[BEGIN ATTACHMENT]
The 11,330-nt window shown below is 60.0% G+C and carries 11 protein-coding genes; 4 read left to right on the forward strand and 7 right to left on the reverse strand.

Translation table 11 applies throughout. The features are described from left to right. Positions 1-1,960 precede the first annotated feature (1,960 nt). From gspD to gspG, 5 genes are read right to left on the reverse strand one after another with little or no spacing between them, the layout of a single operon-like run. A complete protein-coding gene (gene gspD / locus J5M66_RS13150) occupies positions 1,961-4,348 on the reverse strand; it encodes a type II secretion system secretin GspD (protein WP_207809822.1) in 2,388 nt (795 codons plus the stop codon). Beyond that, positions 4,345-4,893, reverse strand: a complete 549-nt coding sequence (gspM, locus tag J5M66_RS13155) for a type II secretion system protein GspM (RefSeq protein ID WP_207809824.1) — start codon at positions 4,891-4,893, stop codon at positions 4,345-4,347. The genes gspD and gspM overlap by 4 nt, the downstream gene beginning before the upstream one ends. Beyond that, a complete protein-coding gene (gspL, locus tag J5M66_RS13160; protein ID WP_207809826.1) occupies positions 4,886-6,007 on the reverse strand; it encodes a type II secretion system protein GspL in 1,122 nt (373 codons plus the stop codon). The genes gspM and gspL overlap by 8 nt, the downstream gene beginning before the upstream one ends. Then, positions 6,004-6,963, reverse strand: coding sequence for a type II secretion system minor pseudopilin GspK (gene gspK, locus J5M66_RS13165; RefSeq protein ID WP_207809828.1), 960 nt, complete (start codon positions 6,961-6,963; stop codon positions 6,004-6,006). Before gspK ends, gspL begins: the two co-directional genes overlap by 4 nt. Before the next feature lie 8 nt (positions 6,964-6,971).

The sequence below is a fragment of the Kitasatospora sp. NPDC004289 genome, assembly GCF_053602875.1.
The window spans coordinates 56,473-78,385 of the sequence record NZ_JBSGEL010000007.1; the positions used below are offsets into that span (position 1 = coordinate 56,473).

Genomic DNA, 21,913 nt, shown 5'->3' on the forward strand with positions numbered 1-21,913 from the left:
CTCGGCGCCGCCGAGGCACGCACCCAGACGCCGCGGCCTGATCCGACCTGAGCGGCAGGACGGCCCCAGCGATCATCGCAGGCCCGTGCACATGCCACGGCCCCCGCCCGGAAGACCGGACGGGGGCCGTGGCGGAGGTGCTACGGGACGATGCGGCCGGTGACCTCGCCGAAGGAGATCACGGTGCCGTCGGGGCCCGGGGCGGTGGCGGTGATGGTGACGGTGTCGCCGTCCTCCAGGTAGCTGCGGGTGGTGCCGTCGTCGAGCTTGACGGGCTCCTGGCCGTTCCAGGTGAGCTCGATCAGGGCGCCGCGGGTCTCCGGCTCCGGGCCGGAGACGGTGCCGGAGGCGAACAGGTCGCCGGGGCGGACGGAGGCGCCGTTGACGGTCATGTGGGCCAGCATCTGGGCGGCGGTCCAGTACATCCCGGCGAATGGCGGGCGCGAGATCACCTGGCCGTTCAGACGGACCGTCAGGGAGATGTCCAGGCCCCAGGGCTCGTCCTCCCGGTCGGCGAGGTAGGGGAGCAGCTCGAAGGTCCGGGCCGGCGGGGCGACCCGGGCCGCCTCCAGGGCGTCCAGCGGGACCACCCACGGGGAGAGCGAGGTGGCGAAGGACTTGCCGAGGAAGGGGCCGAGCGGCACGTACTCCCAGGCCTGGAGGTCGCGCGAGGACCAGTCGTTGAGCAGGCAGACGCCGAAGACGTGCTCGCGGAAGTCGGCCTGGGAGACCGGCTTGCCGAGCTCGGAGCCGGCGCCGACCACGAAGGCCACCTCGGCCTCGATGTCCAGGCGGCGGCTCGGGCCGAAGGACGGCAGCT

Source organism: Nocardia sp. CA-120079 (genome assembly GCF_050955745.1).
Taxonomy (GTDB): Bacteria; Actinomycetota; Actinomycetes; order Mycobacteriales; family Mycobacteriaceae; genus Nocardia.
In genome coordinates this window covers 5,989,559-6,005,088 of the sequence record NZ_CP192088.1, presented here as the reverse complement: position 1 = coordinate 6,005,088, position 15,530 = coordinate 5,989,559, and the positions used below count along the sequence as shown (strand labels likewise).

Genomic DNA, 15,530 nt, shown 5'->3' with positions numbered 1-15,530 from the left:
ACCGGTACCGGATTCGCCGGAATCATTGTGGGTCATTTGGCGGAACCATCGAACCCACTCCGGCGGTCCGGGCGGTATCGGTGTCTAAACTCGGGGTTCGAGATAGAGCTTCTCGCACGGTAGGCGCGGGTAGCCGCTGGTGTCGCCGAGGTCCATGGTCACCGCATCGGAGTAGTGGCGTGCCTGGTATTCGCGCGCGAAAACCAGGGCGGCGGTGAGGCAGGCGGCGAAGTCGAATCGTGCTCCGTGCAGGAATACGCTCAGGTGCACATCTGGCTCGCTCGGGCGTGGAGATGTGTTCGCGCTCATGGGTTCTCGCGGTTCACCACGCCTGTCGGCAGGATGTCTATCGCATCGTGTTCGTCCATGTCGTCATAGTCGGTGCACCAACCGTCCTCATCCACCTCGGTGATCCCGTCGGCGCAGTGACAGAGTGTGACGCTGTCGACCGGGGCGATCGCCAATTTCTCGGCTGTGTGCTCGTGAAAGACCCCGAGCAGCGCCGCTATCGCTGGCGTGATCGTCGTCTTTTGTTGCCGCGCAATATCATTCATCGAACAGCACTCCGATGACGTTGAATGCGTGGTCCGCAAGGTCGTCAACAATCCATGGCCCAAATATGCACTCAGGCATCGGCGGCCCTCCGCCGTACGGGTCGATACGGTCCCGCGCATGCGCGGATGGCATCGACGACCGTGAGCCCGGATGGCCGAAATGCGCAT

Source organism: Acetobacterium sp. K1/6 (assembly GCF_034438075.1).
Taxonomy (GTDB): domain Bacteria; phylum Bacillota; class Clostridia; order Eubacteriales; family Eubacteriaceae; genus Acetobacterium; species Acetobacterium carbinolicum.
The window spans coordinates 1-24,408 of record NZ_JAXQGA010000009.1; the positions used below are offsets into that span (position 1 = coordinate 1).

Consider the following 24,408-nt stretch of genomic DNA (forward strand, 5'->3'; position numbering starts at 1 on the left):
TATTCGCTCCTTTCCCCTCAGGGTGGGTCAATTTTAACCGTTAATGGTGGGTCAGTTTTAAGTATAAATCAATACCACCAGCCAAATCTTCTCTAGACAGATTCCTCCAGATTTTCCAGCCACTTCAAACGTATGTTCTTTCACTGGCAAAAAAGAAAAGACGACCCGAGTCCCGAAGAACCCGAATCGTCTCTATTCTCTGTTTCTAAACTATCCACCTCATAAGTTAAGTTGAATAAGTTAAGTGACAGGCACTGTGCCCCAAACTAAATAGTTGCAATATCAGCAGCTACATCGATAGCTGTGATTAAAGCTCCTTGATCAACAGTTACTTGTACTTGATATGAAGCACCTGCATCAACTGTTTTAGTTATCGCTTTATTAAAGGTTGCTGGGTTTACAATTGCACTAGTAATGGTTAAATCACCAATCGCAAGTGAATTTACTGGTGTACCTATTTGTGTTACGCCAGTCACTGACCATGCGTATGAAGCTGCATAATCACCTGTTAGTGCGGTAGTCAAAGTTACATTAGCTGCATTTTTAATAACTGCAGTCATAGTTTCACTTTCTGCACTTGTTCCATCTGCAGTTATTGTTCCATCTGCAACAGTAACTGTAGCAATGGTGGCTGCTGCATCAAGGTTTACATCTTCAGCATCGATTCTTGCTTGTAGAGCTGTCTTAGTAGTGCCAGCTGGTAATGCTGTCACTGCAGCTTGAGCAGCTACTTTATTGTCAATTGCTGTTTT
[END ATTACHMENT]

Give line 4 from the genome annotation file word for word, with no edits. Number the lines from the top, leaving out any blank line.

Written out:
The window spans coordinates 56,473-78,385 of the sequence record NZ_JBSGEL010000007.1; the positions used below are offsets into that span (position 1 = coordinate 56,473).